Inbreeding of Spanish Royalty
A genealogy study has been released examining the inbreeding of Spanish royalty during the Hapsburg dynasty. The Hapsburgs ruled Spain for 184 years until the death of King Charles II in 1700. Charles II was a physically and mentally impaired individual who was the product of generations of inbreeding. He was unable to produce offspring and thus effectively ended the dynasty.
All humans carry deleterious genes that under normal circumstances are recessive. These problem genes do not normally become dominant if unrelated people marry and have children. However, repeated consanguineous (related by blood) marriages within an extended family can concentrate deleterious genes with disastrous results. For a powerful royal family such as the Spanish Hapsburgs, inbreeding can impact not just the family, but history itself.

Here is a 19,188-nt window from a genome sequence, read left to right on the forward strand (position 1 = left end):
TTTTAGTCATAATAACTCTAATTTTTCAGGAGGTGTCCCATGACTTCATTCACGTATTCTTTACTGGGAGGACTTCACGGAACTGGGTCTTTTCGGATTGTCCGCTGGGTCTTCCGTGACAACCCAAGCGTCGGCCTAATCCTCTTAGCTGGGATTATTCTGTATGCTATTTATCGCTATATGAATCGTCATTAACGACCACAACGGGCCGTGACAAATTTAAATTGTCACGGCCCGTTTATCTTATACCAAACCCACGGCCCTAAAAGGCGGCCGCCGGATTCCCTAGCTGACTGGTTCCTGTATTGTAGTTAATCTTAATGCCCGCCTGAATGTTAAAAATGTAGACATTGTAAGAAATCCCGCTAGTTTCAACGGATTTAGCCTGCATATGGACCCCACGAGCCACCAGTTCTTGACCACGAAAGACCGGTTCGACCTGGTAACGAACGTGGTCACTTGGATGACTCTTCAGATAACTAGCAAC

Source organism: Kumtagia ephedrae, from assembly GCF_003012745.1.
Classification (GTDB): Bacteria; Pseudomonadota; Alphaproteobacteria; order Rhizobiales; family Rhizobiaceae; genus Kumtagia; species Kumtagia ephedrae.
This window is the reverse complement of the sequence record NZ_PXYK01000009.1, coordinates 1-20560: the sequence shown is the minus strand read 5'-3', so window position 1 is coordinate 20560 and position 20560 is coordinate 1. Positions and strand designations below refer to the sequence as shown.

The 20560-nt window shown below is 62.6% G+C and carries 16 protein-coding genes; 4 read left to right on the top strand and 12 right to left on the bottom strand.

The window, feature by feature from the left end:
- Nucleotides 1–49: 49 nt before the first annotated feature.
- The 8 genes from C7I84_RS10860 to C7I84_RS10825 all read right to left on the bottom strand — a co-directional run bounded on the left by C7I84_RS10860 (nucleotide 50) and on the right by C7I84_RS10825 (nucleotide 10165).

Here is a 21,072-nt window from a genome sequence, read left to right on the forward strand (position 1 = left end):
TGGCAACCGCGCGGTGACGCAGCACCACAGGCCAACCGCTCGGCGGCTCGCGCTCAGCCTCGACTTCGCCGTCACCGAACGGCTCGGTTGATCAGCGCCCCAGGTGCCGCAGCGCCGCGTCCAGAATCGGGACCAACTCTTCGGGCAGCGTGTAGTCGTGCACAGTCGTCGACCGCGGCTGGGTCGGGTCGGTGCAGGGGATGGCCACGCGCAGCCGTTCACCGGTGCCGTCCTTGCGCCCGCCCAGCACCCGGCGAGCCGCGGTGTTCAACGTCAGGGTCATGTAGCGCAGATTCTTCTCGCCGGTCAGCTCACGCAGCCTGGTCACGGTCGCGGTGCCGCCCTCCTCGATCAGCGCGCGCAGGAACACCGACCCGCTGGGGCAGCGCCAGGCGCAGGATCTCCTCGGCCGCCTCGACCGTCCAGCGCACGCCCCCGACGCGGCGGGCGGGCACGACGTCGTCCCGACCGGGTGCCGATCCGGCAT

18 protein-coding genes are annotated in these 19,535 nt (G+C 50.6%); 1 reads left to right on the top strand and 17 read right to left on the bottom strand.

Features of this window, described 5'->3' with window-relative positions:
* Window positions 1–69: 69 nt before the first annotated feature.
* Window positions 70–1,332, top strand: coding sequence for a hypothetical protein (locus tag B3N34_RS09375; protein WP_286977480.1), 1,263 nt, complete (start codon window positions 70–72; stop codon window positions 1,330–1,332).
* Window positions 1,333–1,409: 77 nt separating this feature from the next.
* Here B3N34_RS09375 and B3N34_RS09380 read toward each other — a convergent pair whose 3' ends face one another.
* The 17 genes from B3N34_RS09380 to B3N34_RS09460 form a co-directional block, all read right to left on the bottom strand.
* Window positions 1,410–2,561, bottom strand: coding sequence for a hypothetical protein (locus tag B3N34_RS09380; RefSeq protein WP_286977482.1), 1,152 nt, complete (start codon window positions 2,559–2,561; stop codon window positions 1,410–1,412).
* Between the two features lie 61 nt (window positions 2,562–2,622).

In the case of the Spanish Hapsburgs, they literally bred themselves out of existence. This is ironic given the reason the family married within their own ranks in the first place was to maintain power and control within the family. What the inbreeding eventually accomplished was to finally hand Spanish power over to the French Bourbons.
The amount of inbreeding within a family is measured by what is known as the inbreeding coefficient. This coefficient essentially sums up the various distinct genealogical paths to a common ancestor. The higher the inbreeding coefficient, the greater the risk of abnormal offspring.